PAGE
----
Interactions, coextinction and elevational gradients
Combining mathematical models, molecular techniques and physiological studies, we are estimating plant extinctions and the risk of coextinction of associated insect herbivores, phoretic mites and insect gut bacteria along elevational gradients.
Demography and genetics of organisms in novel environments
To determine the effect of global warming or invasive host plants on insect survival, we are estimating the vital rates and fitness for insect herbivores when colonizing novel hosts, or when facing temperatures projected under global warming.
Thermal responses of arthropods to global warming
Survival of insect populations under projected global warming will depend on their physiological ability to survive and reproduce at novel temperatures. We are determining the plasticity of thermal limits of insects along elevational and latitudinal gradients.
Molecular methods to study interactions
In addition to theoretical tools, our laboratory uses molecular markers to delimit species, identify immature stages, and interactions among trophic levels (e.g., interactions between plants and insect herbivores using DNA extracted from insect gut contents, or DNA barcoding to identify phoretic mites).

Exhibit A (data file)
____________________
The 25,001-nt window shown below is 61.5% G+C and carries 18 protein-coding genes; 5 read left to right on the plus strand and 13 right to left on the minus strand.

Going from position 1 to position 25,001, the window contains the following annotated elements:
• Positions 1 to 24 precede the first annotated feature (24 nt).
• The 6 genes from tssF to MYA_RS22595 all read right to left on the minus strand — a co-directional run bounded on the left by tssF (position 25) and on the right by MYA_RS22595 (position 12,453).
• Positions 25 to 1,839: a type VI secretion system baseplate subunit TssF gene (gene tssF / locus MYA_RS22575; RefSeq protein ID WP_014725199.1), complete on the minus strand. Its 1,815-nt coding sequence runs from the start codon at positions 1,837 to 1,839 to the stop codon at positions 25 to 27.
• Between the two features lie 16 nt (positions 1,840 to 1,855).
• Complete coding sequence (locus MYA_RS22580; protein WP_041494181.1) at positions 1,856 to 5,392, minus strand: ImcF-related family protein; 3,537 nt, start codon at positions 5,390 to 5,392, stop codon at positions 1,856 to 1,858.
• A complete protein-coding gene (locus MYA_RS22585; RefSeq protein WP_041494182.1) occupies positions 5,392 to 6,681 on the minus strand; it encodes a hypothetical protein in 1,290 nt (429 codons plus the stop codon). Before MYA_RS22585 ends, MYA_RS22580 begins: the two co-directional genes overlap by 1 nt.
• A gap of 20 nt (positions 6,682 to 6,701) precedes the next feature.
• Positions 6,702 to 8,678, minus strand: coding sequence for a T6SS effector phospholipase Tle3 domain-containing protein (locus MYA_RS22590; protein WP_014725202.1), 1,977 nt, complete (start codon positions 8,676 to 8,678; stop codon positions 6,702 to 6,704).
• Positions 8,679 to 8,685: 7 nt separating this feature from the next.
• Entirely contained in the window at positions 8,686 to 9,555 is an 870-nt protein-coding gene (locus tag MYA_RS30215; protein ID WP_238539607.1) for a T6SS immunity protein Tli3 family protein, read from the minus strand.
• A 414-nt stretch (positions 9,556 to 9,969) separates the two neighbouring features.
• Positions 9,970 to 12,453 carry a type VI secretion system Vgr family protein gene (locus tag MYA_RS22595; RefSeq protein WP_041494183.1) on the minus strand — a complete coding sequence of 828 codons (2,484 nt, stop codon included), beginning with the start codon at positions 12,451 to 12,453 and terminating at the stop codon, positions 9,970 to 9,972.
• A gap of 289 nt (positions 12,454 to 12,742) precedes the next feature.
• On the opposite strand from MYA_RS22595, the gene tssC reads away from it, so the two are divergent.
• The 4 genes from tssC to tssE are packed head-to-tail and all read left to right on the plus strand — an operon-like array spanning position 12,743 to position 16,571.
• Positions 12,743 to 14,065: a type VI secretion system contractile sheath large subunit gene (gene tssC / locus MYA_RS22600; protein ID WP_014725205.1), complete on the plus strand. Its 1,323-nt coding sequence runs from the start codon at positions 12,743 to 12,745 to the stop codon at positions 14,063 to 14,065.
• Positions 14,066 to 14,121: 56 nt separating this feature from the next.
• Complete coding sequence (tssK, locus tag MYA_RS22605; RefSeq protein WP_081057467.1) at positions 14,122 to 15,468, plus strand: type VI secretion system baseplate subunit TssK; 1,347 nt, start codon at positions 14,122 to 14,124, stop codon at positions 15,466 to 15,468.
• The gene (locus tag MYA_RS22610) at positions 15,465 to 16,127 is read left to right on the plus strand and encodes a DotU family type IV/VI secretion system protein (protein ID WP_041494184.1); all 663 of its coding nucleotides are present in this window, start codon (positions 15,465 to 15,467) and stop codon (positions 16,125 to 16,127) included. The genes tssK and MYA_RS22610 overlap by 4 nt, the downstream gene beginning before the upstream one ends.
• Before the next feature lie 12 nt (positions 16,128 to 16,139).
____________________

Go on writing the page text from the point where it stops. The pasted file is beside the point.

Technology and citizen science for species identification
LeafSnap is a phone app. developed by researchers at the Department of Botany, Smithsonian Institution and Columbia University. Using information collected by millions of users all over the world, we are now tracking the distributions of native and exotic plants in North America.
Taxonomy and ecology of rolled-leaf beetles, Zingiberales and associated arthropods
A central study system of our laboratory are the interactions between rolled-leaf beetles (Cephaloleia, Chelobasis: Chrysomelidae) and their Zingiberales host plants (a group that includes the banana and ginger-like plants). Rolled-leaf beetles and Zingiberales are an emerging model system to understand ecological and evolutionary processes in plant-herbivore interactions.